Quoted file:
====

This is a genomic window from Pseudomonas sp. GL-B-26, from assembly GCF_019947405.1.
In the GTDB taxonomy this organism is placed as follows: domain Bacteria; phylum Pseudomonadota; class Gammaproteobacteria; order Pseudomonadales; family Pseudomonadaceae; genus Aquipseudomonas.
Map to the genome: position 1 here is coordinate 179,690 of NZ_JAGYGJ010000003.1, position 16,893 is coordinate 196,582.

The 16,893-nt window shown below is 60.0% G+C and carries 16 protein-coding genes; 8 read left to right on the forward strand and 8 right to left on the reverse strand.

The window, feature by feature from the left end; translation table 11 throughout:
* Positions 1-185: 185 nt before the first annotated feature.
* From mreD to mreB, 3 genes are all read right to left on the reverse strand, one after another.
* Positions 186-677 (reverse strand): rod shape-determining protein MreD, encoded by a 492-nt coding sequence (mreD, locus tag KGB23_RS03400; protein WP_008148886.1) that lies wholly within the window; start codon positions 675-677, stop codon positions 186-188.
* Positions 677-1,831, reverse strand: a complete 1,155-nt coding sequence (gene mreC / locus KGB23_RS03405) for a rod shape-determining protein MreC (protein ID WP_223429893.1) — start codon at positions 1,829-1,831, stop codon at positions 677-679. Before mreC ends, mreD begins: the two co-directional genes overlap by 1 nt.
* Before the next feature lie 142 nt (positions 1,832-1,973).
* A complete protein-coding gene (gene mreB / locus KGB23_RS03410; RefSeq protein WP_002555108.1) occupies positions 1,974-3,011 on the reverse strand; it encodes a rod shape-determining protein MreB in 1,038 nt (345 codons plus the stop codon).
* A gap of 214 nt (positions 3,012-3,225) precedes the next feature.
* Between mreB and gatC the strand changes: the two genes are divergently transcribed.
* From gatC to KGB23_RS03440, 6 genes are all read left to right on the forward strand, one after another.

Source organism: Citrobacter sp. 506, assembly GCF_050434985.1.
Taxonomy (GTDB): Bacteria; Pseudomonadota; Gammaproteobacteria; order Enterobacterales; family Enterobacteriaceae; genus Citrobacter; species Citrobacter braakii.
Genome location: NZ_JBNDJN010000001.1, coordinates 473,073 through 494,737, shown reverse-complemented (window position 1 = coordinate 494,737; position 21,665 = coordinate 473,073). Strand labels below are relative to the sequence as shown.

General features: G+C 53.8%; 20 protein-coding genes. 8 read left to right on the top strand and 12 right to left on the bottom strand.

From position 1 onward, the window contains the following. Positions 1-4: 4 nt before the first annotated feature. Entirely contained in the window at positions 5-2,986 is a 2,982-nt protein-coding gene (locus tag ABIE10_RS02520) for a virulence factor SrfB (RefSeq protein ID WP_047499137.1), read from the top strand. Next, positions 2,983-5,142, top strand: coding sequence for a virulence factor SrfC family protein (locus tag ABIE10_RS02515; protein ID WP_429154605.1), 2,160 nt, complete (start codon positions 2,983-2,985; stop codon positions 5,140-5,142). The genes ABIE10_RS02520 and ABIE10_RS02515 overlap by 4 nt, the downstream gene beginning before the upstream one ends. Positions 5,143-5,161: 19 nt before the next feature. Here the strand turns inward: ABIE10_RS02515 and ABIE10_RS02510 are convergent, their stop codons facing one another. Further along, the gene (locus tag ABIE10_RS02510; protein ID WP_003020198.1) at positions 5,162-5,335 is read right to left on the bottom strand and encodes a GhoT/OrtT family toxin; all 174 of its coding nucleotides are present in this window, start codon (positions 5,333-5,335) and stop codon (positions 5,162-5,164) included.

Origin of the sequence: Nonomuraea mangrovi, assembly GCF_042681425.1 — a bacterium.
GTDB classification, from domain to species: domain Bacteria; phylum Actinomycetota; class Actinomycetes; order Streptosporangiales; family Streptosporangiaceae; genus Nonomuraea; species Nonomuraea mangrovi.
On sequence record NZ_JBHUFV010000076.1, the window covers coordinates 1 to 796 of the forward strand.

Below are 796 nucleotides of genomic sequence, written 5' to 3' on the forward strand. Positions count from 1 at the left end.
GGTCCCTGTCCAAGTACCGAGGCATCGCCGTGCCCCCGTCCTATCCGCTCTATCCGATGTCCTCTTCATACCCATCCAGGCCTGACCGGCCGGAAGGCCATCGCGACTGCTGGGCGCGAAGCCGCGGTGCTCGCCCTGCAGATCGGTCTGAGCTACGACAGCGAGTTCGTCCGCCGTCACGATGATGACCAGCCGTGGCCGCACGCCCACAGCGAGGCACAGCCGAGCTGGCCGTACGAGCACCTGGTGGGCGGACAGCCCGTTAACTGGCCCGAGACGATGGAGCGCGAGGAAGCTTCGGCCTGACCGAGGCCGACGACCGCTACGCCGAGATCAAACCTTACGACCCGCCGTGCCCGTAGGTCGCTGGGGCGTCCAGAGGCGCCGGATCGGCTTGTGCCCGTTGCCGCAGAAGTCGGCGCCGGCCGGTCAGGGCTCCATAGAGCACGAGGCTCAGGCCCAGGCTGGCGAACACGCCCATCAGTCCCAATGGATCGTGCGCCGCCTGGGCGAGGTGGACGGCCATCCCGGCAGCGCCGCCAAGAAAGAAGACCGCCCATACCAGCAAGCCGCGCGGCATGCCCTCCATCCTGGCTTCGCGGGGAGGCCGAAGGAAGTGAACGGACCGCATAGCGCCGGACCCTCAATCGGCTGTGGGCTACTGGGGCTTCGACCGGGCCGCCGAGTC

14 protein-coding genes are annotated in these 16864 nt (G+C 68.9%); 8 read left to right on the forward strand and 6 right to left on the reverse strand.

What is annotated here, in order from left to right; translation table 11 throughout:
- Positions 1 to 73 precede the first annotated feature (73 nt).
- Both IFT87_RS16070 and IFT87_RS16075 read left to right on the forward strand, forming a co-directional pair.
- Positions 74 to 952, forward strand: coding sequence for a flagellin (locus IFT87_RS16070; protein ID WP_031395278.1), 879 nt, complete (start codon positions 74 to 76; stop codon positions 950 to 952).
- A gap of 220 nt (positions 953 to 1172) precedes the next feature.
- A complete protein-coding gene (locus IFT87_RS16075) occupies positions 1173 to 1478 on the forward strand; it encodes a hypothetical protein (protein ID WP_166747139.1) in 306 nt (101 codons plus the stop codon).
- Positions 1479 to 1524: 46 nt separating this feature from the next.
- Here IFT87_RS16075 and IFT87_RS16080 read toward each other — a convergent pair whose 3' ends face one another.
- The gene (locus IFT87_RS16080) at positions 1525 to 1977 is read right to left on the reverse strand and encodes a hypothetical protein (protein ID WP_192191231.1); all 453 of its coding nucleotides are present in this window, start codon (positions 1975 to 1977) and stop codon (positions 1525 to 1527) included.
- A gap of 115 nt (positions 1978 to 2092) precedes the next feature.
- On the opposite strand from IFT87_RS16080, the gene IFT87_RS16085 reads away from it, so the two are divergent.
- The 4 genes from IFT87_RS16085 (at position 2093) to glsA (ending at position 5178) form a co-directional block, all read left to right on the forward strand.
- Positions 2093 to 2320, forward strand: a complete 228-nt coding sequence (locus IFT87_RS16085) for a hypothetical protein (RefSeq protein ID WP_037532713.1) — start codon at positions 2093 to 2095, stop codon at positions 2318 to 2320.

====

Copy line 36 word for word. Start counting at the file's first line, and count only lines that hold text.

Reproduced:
- On the opposite strand from IFT87_RS16080, the gene IFT87_RS16085 reads away from it, so the two are divergent.